Thursday, January 10, 2008

Yes, you probably should shut up now

-Heidi MacDonald is right--it's time to move on from One More Day. I mean, I expected all the hand wringing from people leaving comments on the popular blogs/boards--who didn't? That's the nature of comics fandom. Having said that, some of the reactions are setting new standards for fanboy meltdowns, and it's clearly wearing on the people who run these sites. It looks like MacDonald's plea for a moratorium on OMD discussions backfired, but I sympathize with what she, Brian Cronin, and the Blogorama guys are going through.

Irritating in a different way are those who feel compelled to brag about their total disinterest in OMD. What, exactly, is the point of this? Is this kind of minimal standard of human intelligence worth celebrating? You knew it was going to suck all along? Great--that puts you on the same level as the hundreds of Newsarama posters who have been saying the same thing for the last year. (Don't worry, you can still claim some moral superiority if you didn't actually buy it. You didn't buy it, right?) I'm not sure whether I prefer this unwarranted gloating or the apocalyptic overreaction to Civil War, where all pretense of enlightened apathy was abandoned in favor of wild denunciations of Iron Man, Mr. Fantastic, and other fictional characters. The latter seemed to last for the better part of the spring, but at least it was funny.

Don't get me wrong. One More Day has been an interesting story for a variety of reasons. J. Michael Straczynski and Joe Quesada have provided plenty of entertainment with their dueling versions of events. The metaphysical dissolution of the Spider-marriage does seem like a bit of a departure for Marvel. And the fan reaction has been exceptionally vehement. But it's still unclear if any of those things matter in the long run. JMS and Quesada's quarrel might be an isolated incident, rather than a turning point in editorial-creative relations. Other writers at Marvel might avoid magic due to the critical backlash against the silliness of having Mephisto "fix" the marriage, or personal distaste for the same.

Finally, I strongly suspect that fans' overblown reaction to OMD might not be a reflection of unprecedented anger so much as a growing tendency towards increased shrillness in reaction to every new event. Over the last 3 or so years, we've had a succession of controversial events and subsequent denunciations of said event by a very vocal segment of fans. And yet the events keep on rolling. I suspect some fans have decided (perhaps unconsciously) that the problem is THEY'RE NOT SCREAMING LOUD ENOUGH. Perhaps they should look across the metaphorical aisle to DC, where declining sales have had a clear (though not necessarily positive) effect on editorial content. I'm pretty sure that Quesada and his corporate overlords will respond to economic pressure more readily than Youtube videos of burning comics. Is OMD offensive enough that all the talk of boycott isn't just hot air? Should Marvel regard the subdued reaction to the upcoming Skrull event with some trepidation? Will this Skrull-apathy combine with the aforementioned Spider-enmity to affect Marvel's bottom line? I have my doubts, but I guess we'll see.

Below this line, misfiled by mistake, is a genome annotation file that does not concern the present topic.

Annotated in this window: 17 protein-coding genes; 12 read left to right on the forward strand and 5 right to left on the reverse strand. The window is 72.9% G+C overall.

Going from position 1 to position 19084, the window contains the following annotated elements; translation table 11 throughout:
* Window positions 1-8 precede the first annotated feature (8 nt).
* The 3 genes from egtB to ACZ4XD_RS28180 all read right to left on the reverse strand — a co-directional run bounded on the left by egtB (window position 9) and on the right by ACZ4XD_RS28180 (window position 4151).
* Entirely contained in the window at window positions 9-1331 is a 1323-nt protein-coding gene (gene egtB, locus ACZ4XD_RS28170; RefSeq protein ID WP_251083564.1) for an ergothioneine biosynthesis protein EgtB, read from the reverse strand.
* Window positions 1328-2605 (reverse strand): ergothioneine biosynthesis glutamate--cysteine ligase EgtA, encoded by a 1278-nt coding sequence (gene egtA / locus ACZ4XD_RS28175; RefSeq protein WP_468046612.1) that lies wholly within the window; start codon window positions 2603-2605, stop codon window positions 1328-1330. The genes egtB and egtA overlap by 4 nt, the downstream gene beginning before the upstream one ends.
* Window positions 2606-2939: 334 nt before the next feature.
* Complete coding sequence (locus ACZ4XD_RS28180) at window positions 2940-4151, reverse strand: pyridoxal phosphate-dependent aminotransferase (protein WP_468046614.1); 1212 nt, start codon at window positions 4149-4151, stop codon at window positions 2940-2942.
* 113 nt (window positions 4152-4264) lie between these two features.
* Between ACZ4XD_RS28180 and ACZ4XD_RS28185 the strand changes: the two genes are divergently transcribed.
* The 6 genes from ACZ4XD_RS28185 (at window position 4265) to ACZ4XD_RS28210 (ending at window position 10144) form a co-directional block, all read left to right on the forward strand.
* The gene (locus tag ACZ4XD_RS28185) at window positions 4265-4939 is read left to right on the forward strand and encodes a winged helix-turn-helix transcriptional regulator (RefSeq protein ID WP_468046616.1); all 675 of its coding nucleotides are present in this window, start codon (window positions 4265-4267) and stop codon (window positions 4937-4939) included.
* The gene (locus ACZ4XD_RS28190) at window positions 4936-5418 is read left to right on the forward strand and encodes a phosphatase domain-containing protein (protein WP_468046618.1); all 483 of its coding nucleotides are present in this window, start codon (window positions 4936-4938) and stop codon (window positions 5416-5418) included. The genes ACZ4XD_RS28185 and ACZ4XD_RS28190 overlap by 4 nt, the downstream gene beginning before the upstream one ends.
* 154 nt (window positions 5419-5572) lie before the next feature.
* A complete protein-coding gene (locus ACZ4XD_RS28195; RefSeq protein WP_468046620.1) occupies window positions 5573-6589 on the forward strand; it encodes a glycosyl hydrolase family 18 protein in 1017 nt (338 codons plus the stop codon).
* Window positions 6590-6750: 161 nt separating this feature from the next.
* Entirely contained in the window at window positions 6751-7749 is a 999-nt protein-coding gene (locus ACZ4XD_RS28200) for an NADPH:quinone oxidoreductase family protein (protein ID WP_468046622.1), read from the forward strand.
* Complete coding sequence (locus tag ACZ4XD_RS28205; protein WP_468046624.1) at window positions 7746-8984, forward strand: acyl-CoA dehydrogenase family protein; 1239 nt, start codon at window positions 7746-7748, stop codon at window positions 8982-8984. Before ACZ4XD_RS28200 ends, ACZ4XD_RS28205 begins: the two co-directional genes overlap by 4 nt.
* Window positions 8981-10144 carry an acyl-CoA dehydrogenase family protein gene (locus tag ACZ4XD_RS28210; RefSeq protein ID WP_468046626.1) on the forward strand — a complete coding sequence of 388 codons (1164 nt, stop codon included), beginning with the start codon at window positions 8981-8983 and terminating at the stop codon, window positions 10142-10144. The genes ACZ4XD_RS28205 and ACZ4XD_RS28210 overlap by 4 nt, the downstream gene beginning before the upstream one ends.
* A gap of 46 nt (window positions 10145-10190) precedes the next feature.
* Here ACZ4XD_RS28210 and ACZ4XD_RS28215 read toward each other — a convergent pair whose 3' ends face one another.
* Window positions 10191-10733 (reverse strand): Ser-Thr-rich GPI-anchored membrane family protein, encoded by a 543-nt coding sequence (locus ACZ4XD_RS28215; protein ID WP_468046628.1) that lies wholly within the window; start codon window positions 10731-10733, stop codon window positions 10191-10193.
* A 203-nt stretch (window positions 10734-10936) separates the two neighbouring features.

-I don't know if I'll be able to resist a Batman Lego game (via The Beat). So far I've been able to resist the Star Wars Lego games, but I like Batman more than Star Wars and this game looks much funnier than its Star Wars counterpart. I mean, look at that image of the Scarecrow. And on the second page, Killer Croc with the traditional Lego protuberance on his head! I don't know if I have the willpower to avoid playing this. I'm pretty sure, however, that I have the willpower to wait 6-8 months for the price has gone down.

-I had a dream the other night where I confused Los Bros Hernandez with the Nogueira twins--I specifically thought that Antonio Rodrigo Nogueira (the one who fights at heavyweight) had written Speak of the Devil. There's nothing really interesting to add to this--just a window into my madness.


Jamaal said...

Sometimes I wonder if the overwrought fan response is linked to the fact that Marvel's creators/editors feel some need to explain everything. Do you think people would get over OMD faster if Marvel stopped trying to justify it?

Dick Hyacinth said...

I hadn't ever really considered it, but it's a good point. Marvel looks "guilty" by doing all these interviews, etc. I suspect it's a damned-if-you-do/don't kind of situation, though--if they didn't do all this PR, they'd be accused of arrogance or something.

Dan Coyle said...

Well, the part of problem is, Steve Wacker and now Dan Slott have given standoffish and condescending interviews that have stoked the flames even more.

"NRAMA: You've said before, Spider-Man is one of the what, three books that you would kill to write monthly...did your devotion to the character waver at all when it was made clear the changes in the status quo of Spider-Man and his world that you would be writing?

DS: Wow. That's a pretty loaded way of putting it. I can see where you fall on some of these issues, Matt."

What kind of paranoid answer is that? It just makes fans angrier.

I think whoever does the next interview should just say, "Look, I know you're angry, but please, give me a shot, I'm gonna give you a good Spider-Man story, and in the end, I think that's all we really want."

People should really let the fucking Harry Osborn thing go, though. It's obvious something's up there.